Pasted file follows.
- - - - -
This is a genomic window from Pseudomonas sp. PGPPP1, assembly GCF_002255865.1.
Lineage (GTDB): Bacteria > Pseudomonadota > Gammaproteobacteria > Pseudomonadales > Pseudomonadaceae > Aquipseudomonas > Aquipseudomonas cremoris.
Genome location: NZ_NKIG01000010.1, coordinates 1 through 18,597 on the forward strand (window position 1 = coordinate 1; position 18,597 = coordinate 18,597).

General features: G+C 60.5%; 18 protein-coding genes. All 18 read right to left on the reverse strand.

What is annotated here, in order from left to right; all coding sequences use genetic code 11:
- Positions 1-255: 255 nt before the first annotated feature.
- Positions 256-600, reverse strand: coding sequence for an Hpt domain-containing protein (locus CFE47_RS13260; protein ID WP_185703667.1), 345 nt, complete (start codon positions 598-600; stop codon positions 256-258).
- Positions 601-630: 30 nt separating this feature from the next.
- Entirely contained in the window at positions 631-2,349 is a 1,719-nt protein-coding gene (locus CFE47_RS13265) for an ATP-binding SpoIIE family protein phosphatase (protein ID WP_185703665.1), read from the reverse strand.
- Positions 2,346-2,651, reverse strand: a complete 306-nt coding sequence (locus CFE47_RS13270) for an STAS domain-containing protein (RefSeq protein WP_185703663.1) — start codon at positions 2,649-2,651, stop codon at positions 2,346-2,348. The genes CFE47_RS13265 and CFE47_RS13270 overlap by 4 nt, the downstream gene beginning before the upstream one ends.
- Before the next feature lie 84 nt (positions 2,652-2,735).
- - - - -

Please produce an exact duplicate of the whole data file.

This is a genomic window from Pseudomonas sp. PGPPP1, assembly GCF_002255865.1.
Lineage (GTDB): Bacteria > Pseudomonadota > Gammaproteobacteria > Pseudomonadales > Pseudomonadaceae > Aquipseudomonas > Aquipseudomonas cremoris.
Genome location: NZ_NKIG01000010.1, coordinates 1 through 18,597 on the forward strand (window position 1 = coordinate 1; position 18,597 = coordinate 18,597).

General features: G+C 60.5%; 18 protein-coding genes. All 18 read right to left on the reverse strand.

What is annotated here, in order from left to right; all coding sequences use genetic code 11:
- Positions 1-255: 255 nt before the first annotated feature.
- Positions 256-600, reverse strand: coding sequence for an Hpt domain-containing protein (locus CFE47_RS13260; protein ID WP_185703667.1), 345 nt, complete (start codon positions 598-600; stop codon positions 256-258).
- Positions 601-630: 30 nt separating this feature from the next.
- Entirely contained in the window at positions 631-2,349 is a 1,719-nt protein-coding gene (locus CFE47_RS13265) for an ATP-binding SpoIIE family protein phosphatase (protein ID WP_185703665.1), read from the reverse strand.
- Positions 2,346-2,651, reverse strand: a complete 306-nt coding sequence (locus CFE47_RS13270) for an STAS domain-containing protein (RefSeq protein WP_185703663.1) — start codon at positions 2,649-2,651, stop codon at positions 2,346-2,348. The genes CFE47_RS13265 and CFE47_RS13270 overlap by 4 nt, the downstream gene beginning before the upstream one ends.
- Before the next feature lie 84 nt (positions 2,652-2,735).